A painting of the school’s Viking mascot will greet Northwest Guilford seniors, and friends, families and teachers will be waving signs along the route of the procession of cars. At Northern Guilford, seniors are invited to exit their cars to sign the section of the school’s Spirit Rock dedicated to the Class of 2020. “It will permanently be there,” McKenzie said. “Even if someone paints over it, it will always be there.” Art students plan to paint a mural in a hallway for seniors to sign during a homecoming next school year, the principal said. Students can also sign the jersey that McKenzie wore while riding her bicycle around the school grounds to honor seniors. She plans to frame the jersey and display it in the school.

Knee injuries and a busy schedule have discouraged McKenzie, a former triathlete, from exercising in recent years. She said she rode laps around the school grounds (one ¾-mile lap for each graduating senior) on a bike because her students “knew this would be a challenge for me to do every day in a true act of dedication and love to them.” The sudden disruption of the school year hit McKenzie personally in another way. Her daughter, Ashton, was a senior at Early College at Guilford. On the afternoon that Guilford County Schools shut down schools, Ashton had gone home before planning to return to school for lacrosse practice. Practice was canceled, and Ashton missed seeing her teammates.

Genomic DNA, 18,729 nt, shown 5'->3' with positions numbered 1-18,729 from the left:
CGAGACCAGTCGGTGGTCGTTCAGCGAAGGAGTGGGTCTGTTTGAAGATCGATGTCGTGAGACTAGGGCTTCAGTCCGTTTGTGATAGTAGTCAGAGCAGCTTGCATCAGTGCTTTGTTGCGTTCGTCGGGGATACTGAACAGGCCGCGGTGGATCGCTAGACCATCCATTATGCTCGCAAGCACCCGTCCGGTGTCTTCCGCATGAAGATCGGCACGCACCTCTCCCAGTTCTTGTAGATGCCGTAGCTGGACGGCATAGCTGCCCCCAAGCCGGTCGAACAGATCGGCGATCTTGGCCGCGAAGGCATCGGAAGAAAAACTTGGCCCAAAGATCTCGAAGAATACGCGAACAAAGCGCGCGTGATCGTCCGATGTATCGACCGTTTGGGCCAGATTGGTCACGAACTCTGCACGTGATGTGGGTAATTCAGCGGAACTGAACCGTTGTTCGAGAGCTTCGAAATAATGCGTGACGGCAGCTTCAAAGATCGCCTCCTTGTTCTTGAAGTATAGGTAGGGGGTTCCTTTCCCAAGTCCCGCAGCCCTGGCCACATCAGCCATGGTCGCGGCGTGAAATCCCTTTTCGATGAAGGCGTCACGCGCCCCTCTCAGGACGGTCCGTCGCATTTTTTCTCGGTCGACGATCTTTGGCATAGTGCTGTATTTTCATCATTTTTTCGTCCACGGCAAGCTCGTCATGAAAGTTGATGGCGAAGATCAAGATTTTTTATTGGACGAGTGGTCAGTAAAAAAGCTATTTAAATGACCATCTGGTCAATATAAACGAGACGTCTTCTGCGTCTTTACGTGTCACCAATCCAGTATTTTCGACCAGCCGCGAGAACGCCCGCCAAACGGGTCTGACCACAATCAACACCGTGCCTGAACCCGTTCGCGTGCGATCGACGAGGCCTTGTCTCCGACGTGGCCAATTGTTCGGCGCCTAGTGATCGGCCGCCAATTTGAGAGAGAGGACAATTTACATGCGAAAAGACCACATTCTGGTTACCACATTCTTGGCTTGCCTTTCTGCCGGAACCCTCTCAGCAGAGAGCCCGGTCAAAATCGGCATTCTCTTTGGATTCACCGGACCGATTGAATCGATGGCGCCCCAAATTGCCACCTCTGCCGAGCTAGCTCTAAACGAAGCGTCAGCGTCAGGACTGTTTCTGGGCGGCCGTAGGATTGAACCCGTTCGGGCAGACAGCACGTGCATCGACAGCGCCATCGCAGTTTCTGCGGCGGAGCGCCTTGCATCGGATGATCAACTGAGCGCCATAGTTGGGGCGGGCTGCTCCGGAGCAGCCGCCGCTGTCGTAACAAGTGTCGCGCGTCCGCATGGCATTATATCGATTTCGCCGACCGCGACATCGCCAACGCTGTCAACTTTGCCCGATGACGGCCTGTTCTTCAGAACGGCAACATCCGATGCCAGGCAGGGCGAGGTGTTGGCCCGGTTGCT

“She struggled with that a little bit, had some regret,” McKenize said. “I told her those are the things in life that you can’t control. You will get to be with your friends again.” At New Garden Friends School, a virtual Baccalaureate ceremony last month replaced the typical gathering in the New Garden Friends Meeting House near Guilford College. “Although a Zoom ceremony was not on anyone’s graduation wish list, this exceptional group of students made it work,” said Kim Freedman, head of school. “We are still holding out hope to have an in-person graduation ceremony in July.” Not only did the closing of schools halt all activities, it also prevented

students from just hanging out. “It is hard to be quarantined and not be able to see your friends,” said Jennifer Bingaman, a volunteer for Northern Guilford’s Parent Teacher Student Association (PTSA) and chair of special events for the group.